The Privileged Planet: How Our Place in the Cosmos Is Designed for Discovery

Overview


Is Earth merely an insignificant speck in a vast and meaningless universe? On the contrary. The Privileged Planet: How Our Place in the Cosmos Is Designed for Discovery shows that this cherished assumption of materialism is dead wrong. Earth is far more significant than virtually anyone has realized. Contrary to the scientific orthodoxy, it is not an average planet around an ordinary star in an unremarkable part of the Milky Way.

In this provocative book, Guillermo Gonzalez and...

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The Privileged Planet: How Our Place in the Cosmos Is Designed for Discovery

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Overview


Is Earth merely an insignificant speck in a vast and meaningless universe? On the contrary. The Privileged Planet: How Our Place in the Cosmos Is Designed for Discovery shows that this cherished assumption of materialism is dead wrong. Earth is far more significant than virtually anyone has realized. Contrary to the scientific orthodoxy, it is not an average planet around an ordinary star in an unremarkable part of the Milky Way.

In this provocative book, Guillermo Gonzalez and Jay W. Richards present a staggering array of evidence that exposes the hollowness of this modern dogma. They demonstrate that our planet is exquisitely fit not only to support life, but also to give us the best view of the universe, as if Earth were designed both for life and for scientific discovery. Readers are taken on a scientific odyssey from a history of tectonic plates, to the wonders of water and solar eclipses, to our location in the Milky Way, to the laws that govern the universe, and to the beginning of cosmic time.

In The Privileged Planet, you will discover:
Why the best scientific evidence refutes the misnamed Copernican Principle—the widely held idea that there is nothing special about Earth or its place in the universe
Why the sheer number and size of galaxies does not mean that Earth’s capacity to sustain life is the result of blind chance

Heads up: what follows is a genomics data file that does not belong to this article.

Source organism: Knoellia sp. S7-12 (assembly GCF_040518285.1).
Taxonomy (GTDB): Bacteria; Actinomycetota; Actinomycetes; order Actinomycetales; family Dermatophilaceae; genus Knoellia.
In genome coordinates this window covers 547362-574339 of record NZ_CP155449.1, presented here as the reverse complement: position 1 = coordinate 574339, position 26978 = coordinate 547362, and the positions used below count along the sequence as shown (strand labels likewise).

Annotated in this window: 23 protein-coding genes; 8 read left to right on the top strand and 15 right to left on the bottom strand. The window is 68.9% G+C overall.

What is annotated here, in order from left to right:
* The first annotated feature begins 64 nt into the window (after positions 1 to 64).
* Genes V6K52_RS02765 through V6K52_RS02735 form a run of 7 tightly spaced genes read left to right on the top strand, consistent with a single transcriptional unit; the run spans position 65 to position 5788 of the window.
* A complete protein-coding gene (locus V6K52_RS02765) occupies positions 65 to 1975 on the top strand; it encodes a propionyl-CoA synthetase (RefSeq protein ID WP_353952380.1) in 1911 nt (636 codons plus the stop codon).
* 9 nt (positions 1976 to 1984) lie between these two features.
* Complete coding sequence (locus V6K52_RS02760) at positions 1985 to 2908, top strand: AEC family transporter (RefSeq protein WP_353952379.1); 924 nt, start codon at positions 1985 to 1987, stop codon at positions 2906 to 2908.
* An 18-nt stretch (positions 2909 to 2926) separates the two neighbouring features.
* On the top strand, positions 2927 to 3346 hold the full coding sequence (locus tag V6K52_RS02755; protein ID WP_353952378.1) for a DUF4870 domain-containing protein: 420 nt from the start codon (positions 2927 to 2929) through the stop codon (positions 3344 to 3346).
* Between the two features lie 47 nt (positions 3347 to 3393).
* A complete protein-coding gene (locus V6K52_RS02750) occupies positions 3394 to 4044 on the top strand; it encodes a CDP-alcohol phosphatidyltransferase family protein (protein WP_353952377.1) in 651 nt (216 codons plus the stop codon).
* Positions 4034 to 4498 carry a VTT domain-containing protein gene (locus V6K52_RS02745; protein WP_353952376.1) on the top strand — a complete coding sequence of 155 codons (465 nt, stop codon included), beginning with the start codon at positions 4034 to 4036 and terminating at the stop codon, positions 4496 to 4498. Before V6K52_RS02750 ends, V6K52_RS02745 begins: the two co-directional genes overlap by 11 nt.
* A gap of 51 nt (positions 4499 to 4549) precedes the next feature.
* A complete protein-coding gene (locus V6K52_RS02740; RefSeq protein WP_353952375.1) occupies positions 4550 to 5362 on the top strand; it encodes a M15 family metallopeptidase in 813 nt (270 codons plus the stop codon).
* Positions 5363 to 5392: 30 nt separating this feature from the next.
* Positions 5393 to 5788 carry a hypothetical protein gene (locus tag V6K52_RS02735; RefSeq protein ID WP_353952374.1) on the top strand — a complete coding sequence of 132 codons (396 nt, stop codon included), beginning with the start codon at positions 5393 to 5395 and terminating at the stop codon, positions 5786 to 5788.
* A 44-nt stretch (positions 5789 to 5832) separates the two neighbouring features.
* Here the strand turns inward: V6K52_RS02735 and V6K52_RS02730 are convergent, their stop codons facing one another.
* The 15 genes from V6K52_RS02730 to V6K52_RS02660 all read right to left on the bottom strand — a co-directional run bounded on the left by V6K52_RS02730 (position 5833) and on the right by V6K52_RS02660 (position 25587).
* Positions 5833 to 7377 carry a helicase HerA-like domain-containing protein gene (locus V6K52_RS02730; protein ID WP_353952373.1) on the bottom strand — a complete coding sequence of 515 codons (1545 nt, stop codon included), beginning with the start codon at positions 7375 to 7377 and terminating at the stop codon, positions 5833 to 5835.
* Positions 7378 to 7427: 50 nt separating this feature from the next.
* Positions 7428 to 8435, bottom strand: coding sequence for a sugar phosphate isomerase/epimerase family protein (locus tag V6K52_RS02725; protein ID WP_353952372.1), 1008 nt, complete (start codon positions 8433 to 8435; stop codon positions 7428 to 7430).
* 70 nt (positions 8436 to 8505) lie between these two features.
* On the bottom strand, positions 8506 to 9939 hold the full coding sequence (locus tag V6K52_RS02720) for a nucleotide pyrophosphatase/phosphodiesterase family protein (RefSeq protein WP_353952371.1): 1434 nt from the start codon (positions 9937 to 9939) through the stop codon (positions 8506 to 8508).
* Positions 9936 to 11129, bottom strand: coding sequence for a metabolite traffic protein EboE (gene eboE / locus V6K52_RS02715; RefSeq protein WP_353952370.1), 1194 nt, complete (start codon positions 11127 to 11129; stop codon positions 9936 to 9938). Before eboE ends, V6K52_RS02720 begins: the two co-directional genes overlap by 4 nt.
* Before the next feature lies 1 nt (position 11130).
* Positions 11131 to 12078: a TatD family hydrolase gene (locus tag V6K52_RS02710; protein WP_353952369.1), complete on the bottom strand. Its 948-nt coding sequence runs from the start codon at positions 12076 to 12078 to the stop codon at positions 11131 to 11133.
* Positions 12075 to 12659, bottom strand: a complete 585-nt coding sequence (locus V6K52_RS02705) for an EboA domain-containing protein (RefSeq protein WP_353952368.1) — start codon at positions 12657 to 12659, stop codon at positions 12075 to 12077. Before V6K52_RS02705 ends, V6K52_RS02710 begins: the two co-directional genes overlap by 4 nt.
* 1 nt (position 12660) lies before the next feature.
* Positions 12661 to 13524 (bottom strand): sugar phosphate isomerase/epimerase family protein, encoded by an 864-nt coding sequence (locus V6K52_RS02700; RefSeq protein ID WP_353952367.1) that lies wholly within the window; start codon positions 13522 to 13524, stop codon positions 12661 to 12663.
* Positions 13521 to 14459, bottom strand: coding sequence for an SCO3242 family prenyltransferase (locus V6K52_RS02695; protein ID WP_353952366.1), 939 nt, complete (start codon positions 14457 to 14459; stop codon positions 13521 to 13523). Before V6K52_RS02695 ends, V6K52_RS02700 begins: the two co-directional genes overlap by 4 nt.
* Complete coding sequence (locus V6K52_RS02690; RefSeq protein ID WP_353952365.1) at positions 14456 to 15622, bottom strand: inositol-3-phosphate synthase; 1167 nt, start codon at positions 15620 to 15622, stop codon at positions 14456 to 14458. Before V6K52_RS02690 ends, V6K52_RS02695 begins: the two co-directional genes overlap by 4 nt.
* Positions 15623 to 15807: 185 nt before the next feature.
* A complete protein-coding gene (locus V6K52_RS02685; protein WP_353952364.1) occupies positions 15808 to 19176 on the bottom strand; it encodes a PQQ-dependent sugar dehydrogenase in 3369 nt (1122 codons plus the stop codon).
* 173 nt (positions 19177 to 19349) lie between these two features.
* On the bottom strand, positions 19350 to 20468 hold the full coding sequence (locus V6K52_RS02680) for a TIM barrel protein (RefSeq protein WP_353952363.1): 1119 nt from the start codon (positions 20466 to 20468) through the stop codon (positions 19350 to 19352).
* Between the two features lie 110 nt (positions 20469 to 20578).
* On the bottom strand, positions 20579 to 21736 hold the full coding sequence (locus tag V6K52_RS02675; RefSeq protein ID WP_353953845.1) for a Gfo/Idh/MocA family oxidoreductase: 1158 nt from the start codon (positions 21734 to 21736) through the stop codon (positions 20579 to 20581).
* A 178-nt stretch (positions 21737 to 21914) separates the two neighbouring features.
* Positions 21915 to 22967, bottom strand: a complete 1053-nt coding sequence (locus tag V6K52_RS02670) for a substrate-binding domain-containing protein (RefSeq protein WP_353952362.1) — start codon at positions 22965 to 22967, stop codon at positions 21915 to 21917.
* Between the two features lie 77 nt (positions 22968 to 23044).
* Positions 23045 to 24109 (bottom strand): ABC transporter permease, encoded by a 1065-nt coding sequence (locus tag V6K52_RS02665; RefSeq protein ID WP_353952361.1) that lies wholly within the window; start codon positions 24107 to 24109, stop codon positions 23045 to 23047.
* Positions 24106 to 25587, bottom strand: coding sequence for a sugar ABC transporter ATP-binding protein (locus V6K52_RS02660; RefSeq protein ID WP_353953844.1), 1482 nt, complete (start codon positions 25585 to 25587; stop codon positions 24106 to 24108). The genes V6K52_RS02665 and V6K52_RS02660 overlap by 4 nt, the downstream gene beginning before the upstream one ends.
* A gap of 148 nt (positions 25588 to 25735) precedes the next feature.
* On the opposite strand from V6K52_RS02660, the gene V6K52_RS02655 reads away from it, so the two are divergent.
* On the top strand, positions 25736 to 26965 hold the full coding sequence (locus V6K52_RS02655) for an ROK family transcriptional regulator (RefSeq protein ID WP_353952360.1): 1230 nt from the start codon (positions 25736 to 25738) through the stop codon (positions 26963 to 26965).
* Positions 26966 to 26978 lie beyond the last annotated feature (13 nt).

How Earth is precisely positioned in the Milky Way—not only for life, but also to allow us to find answers to the greatest mysteries of the universe
Striking ways in which water doesn’t behave like most other liquids—and how each of its quirks makes it perfectly suited for the existence of creatures like us
The harmony of Earth and the Moon: how they work together to sustain Earthly life as one intricate system—and how that system produces the best solar eclipses where Earthly observers can see them
How Jupiter and Saturn protect Earth from cataclysmic destruction
How the laws and constants that govern the universe must be narrowly fine-tuned for the existence of any complex life

The Privileged Planet's astounding findings should lead any individual to reevaluate entrenched assumptions about the universe—and even to reconsider our very purpose on what so many have dismissed as nothing more than an accident of cosmic evolution.

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Editorial Reviews

Publishers Weekly
A movement known as "intelligent design" has emerged in recent years to counter evolution theories that hold that the design of the universe is random. Critics have dubbed this the "new creationism," since many in the movement correlates the intelligent designer with the Judeo-Christian God. Gonzalez and Richards now take the defense of intelligent design one step further. By assessing the elements that compose our planet, they argue, we can tell that it was designed for multicellular organic life. The presence of carbon, oxygen and water in the right proportions makes it possible for organic life to exist; and this combination of minerals and chemical elements exists only on Earth. Moreover, they argue, we can measure the ways that Earth became habitable. Thus, tree rings, stomata on leaves, skeletons in deep ocean sediments and pollen in lake sediments help us to measure how life on Earth developed by design. In addition, the authors contend, the universe itself is designed for discovery ("Mankind is unusually well-positioned to decipher the cosmos. Were we merely lucky in this regard?" No, the authors respond), and because the Earth is habitable we can use it as a measure of the uninhabitability of other planets. "The myriad conditions that make a region habitable are the best overall places for discovering the universe in its smallest and largest expressions." Overall, the authors (Gonzalez is an assistant research professor of astronomy and physics at Iowa State, Richards has a doctorate from Princeton Theological Seminary) provide a reasoned case for intelligent design, but it's important to note that the vast majority of scientists reject the intelligent design argument, and this book is unlikely to persuade many to change their minds. B&w photos. (Mar. 8) Copyright 2004 Reed Business Information.